A slide film that does not produce crazy color shifts when cross-processed!
I had this roll of film cross processed by Lomography’s LomoLab developing services, and the results are cool. They are not too crazy, but have a more grayish bluish tone to them. These pictures where taken late at night in a low light situation with my Holga 120 CFN, and they still have great contrast.
Today's The Daily Hex is one of those unexpected colors that might pop out when you cross process those precious slide films. See our handpicked Deep Fir photos and be inspired to take photos even at night!
This film has fine grain, especially when cross-processed in C41. And if you use a Lomo camera, maybe the LC-A or the LC-Wide, the results will be more interesting with strong vignettes in your pictures!
The strong contrast and whacked out colors from cross processing slide films always give a great contrast to dramatic silhouette snapshots. Congratulations to sushi_9009 for having our Photo of the Day!
Awed by the eye-popping fiery red shade the film produces, Joan brands the Lomography Redscale 100 (120 mm) as the most original emulsion in Lomography's catalogue. Aside from this, he also enjoys experimenting with the film's ISO to produce a variety of stunning results. Read on to find out why linuxbcn chose the Lomography Redscale 100 as his Weapon of Choice!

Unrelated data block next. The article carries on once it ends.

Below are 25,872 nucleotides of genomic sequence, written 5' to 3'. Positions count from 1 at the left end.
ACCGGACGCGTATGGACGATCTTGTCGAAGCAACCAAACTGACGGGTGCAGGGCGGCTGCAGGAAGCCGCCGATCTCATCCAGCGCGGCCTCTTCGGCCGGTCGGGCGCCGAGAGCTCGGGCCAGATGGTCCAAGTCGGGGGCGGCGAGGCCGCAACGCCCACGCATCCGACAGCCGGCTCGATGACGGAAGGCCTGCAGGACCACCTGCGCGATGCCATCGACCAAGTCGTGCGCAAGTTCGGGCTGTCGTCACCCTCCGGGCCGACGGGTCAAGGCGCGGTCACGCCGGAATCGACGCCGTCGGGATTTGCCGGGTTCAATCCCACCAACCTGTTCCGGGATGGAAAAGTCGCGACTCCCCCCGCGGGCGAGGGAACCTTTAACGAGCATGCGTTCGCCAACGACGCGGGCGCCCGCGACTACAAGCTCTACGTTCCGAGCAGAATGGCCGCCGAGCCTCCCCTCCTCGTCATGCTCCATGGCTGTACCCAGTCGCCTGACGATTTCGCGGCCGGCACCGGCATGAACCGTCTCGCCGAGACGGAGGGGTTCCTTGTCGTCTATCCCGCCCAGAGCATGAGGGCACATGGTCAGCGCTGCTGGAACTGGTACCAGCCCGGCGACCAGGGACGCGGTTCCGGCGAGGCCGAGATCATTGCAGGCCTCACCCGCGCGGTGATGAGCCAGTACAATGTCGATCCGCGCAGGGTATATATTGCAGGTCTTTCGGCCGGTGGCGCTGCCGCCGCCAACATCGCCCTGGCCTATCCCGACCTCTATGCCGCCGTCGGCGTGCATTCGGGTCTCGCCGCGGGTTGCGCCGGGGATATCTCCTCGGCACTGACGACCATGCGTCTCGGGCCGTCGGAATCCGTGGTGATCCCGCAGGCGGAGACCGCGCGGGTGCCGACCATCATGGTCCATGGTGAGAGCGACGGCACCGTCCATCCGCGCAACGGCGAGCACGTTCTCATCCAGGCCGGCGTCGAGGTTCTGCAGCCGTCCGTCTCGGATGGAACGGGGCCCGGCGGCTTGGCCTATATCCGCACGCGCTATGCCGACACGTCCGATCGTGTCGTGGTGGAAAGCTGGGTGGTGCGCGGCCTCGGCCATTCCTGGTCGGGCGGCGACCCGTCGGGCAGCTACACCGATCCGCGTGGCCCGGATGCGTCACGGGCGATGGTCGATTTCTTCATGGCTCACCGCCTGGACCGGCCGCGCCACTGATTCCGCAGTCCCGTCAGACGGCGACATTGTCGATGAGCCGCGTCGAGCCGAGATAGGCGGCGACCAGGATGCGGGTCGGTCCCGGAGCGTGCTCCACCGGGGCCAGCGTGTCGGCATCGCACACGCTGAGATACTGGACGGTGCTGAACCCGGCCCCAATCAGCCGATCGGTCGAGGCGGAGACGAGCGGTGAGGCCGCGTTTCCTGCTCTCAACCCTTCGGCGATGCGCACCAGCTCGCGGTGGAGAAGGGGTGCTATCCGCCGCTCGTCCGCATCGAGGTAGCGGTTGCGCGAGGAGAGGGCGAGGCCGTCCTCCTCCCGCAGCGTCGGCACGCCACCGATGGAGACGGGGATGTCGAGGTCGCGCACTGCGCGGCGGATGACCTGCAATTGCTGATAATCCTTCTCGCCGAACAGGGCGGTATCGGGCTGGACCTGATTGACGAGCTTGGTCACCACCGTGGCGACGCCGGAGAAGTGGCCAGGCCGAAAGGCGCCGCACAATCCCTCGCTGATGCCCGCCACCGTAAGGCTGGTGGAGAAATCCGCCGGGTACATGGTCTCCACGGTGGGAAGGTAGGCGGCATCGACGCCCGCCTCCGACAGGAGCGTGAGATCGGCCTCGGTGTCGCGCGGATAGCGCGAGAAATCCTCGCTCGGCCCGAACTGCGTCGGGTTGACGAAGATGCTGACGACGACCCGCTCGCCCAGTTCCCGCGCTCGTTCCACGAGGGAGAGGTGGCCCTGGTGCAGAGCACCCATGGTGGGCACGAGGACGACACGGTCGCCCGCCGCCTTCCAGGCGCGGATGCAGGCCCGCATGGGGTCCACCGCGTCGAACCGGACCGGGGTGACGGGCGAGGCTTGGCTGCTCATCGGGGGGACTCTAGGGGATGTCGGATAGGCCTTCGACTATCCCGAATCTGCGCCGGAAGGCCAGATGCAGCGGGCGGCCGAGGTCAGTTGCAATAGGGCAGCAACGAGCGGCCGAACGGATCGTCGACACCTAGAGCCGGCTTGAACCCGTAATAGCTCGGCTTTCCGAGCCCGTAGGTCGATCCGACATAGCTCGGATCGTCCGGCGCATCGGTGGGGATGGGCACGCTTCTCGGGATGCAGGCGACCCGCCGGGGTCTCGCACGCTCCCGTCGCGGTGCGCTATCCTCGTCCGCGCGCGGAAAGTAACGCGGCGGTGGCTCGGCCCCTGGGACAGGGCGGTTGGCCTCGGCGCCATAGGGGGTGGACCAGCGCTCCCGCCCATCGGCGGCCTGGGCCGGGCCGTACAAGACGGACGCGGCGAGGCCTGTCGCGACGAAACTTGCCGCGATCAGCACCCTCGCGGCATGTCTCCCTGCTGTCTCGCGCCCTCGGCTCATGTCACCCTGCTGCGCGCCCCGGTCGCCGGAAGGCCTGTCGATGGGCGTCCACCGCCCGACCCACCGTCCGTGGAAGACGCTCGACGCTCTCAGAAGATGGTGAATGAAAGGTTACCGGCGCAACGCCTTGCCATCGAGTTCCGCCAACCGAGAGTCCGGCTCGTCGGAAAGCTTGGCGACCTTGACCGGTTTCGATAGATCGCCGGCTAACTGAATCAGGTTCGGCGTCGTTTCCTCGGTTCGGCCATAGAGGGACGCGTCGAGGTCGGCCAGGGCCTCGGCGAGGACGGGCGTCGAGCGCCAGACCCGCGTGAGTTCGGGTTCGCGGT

The LomoChrome Purple XR 100-400 is a color negative film that uses false colors and gives your images an infrared effect. In fact, the greens turn to purple and yellows turn to pink. See how it fares on a photowalk after the jump.
From warm golden yellow to dramatic green hues, Karine swears by this film's capability in producing a wide spectrum of bold and saturated colors. Because of this, she always carries a roll or two in her suitcase whenever she travels. Find out more about Karine Mougenot, aka sweetyyydreams, and her Weapon of Choice, the Lomography XPro Slide 200!